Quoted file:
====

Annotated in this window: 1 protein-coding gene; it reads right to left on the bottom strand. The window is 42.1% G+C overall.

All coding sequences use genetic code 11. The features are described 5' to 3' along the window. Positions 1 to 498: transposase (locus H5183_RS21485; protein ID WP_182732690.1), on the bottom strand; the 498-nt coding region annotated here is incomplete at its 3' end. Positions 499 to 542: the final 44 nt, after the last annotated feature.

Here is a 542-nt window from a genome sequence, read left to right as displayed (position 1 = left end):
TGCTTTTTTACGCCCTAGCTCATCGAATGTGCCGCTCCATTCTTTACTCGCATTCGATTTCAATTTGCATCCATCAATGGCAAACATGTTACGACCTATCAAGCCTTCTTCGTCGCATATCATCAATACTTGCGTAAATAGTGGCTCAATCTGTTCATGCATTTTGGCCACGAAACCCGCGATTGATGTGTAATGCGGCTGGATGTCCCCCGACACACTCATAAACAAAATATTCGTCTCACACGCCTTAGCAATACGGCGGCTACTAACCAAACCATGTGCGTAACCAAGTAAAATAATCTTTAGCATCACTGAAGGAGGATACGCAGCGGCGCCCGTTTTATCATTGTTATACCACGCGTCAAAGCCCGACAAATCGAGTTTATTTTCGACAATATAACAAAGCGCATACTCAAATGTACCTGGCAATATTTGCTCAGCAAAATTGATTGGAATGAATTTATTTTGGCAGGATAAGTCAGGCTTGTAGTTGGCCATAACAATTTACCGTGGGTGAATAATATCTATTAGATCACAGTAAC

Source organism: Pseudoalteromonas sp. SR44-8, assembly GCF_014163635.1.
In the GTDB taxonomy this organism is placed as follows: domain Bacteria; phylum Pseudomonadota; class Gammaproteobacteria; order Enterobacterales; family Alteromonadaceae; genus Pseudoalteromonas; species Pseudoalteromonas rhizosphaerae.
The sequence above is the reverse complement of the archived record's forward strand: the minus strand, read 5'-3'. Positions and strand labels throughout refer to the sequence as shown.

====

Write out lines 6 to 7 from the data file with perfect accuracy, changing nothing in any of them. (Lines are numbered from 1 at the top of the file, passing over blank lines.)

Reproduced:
In the GTDB taxonomy this organism is placed as follows: domain Bacteria; phylum Pseudomonadota; class Gammaproteobacteria; order Enterobacterales; family Alteromonadaceae; genus Pseudoalteromonas; species Pseudoalteromonas rhizosphaerae.
The sequence above is the reverse complement of the archived record's forward strand: the minus strand, read 5'-3'. Positions and strand labels throughout refer to the sequence as shown.